- Artificial Intelligence enables accurate diagnostics and personalised medical care
- Indigo light technology keeps medical facilities free from bacteria, fungi and viruses
- Artificial retina restores sight in the visually impaired
- DARPA’s brain-controlled prosthetics enable injured war veterans to regain mobility
- Introducing: real-life tricorders inspired by Star Trek
2016 was a big year for advances in medical technology with lots of innovations in software, artificial intelligence, medical devices and diagnostics. Some of these incredible technological developments will forever change healthcare as we know it. Here’s a look at some of the most disruptive healthcare technologies of this moment.
1. Artificial Intelligence enables accurate diagnostics and personalised medical care
Medical errors such as surgery mistakes where the wrong patient is operated on or the wrong body part is treated happen regularly. What’s more, an estimated 10 to 20 percent of medical cases per year are wrongly diagnosed. These errors can cause untold damage to the health of a patient and cost healthcare providers considerable amounts of money. Now imagine a future in which a healthcare professional knows exactly which patient is about to get sick, and when and how this will happen. This is not science fiction. This reality is right around the corner. It won’t be long before doctors prescribe treatment before a disease has a chance to manifest itself. Healthcare practitioners are increasingly making use of artificial intelligence. Supercomputers such as IBM’s Watson are playing an important role in assisting medical professionals gain access to thoroughly analysed, real time clinical and medical knowledge in order to reach diagnoses and formulate treatment plans.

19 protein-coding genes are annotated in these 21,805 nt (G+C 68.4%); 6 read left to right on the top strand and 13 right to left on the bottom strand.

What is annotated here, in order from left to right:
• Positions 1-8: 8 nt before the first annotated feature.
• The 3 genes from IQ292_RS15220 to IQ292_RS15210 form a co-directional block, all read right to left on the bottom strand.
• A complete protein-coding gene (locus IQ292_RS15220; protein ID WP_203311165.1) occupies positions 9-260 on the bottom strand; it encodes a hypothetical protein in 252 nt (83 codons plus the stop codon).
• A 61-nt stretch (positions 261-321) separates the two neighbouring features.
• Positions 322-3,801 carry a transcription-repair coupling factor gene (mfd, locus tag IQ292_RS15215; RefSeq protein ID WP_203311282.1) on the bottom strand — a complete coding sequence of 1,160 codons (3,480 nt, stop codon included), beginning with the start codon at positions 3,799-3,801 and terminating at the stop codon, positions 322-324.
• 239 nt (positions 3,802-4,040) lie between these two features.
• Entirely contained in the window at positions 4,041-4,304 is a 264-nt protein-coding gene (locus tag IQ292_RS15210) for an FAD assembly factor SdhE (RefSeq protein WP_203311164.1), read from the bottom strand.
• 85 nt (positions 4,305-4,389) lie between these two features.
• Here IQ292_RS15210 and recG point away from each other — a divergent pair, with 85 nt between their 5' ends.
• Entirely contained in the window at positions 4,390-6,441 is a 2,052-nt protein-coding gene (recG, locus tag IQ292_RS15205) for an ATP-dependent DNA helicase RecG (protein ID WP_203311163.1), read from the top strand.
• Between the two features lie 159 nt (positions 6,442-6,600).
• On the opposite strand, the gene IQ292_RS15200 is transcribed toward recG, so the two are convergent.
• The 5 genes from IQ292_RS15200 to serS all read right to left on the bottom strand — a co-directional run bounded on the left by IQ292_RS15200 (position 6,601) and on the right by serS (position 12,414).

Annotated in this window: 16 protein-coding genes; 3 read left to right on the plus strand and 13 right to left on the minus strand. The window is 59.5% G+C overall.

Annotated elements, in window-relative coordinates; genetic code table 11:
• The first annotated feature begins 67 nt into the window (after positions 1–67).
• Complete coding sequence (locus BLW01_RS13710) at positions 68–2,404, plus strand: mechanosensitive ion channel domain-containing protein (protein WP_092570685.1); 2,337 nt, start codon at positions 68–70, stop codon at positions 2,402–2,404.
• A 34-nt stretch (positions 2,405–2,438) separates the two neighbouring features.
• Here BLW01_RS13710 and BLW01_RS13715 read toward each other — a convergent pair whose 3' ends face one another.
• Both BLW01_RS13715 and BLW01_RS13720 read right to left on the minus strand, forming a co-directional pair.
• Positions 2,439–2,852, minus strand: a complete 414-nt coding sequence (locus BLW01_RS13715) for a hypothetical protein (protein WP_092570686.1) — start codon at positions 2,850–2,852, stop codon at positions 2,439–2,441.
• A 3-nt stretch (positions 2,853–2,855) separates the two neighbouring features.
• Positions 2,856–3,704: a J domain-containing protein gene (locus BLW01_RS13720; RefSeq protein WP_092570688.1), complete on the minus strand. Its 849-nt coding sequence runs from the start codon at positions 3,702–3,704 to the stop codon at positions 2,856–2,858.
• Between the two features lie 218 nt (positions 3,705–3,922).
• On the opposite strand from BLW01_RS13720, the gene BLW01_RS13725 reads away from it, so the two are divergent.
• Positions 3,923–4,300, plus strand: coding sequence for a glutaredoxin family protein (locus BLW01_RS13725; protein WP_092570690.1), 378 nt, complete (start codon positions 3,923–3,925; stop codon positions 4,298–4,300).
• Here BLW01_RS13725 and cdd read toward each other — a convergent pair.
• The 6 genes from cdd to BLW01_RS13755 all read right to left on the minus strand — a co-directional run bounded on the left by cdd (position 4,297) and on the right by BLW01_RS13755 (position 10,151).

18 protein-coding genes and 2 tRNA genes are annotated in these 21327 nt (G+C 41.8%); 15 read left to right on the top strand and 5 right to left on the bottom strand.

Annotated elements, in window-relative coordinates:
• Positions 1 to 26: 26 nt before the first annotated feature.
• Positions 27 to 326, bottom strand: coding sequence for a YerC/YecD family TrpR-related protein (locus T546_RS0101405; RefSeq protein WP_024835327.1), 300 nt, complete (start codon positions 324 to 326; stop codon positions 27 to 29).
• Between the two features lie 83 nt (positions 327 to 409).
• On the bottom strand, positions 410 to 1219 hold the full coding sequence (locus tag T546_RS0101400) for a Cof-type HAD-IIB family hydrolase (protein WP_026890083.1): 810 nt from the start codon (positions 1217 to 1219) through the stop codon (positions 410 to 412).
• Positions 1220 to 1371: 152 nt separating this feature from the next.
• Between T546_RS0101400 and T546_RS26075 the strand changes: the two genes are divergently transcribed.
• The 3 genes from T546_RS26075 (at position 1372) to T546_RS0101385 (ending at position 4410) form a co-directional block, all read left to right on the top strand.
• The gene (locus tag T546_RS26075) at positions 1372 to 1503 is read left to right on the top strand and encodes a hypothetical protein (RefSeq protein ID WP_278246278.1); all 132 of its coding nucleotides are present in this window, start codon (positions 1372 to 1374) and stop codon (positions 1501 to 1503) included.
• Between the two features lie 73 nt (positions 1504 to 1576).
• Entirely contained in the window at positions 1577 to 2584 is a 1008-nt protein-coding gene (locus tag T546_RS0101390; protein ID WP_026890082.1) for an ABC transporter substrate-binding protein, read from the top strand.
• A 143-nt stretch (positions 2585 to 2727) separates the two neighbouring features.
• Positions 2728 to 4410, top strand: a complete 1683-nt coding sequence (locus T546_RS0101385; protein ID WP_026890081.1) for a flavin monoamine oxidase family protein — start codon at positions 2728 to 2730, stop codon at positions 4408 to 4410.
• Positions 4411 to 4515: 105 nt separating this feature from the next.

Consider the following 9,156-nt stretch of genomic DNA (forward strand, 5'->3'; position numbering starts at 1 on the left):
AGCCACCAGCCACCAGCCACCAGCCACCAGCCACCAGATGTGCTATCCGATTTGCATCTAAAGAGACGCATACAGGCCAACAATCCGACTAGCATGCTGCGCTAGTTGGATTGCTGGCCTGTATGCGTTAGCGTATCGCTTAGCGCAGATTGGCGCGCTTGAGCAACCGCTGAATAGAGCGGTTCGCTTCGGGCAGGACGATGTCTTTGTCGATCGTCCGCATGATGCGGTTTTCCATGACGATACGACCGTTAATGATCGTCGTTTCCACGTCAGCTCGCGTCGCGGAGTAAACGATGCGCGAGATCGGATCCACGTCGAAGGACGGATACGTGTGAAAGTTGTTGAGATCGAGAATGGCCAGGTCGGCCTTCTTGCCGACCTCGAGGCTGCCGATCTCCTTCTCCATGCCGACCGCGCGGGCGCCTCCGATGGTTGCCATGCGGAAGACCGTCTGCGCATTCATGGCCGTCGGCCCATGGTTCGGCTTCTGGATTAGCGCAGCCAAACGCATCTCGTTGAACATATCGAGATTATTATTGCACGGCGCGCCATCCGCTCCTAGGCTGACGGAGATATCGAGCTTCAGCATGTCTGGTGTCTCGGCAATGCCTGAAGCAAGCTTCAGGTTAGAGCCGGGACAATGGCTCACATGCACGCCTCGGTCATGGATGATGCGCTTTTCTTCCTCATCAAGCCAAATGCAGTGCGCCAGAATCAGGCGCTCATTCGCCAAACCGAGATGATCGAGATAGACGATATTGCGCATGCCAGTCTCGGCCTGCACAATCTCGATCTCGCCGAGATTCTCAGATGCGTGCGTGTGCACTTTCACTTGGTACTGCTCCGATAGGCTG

Using artificial intelligence leads to a significant reduction in treatment costs, unnecessary hospital procedures, more efficient hospital workflow and favourable patient outcomes. Within 5 to 10 years, using artificial intelligence, 3D-imaging technology and pattern recognition, medical professionals will be able to diagnose chronic conditions such as diabetes, heart disease and cancer in a matter of minutes. Combining artificial intelligence with remote patient monitoring technology offers patients more control over their own health through wearable devices that enable them to actively keep track of their condition. The technology will learn and adapt to the behaviour of the user and the feedback it gets from the body, leading to increasingly personalised medical care instead of one-size-fits-all treatment. According to Harpreet Singh Buttar, analyst at market research and analysis firm Frost and Sullivan, “...In 2025, artificially intelligent systems will be involved in everything from digital avatars that can answer patient queries to population health management.”
2. Indigo light technology keeps medical facilities free from bacteria, fungi and viruses
Hospitals are potentially very dangerous places. According to the United States Centre for Disease Control, almost one in every twenty-five patients contracts some type of infection during a hospital stay or even a visit, resulting in almost 100,000 deaths annually. It is a momentous task to not only keep surfaces but whole areas clean and sterile in order to prevent the spread of infection from an infected patient to the environment and thereafter to another patient. Traditionally, alcohol, bleach and chemical mists are used but these can be complicated, expensive and even unhealthy to use. Furthermore, the results are often short-lived.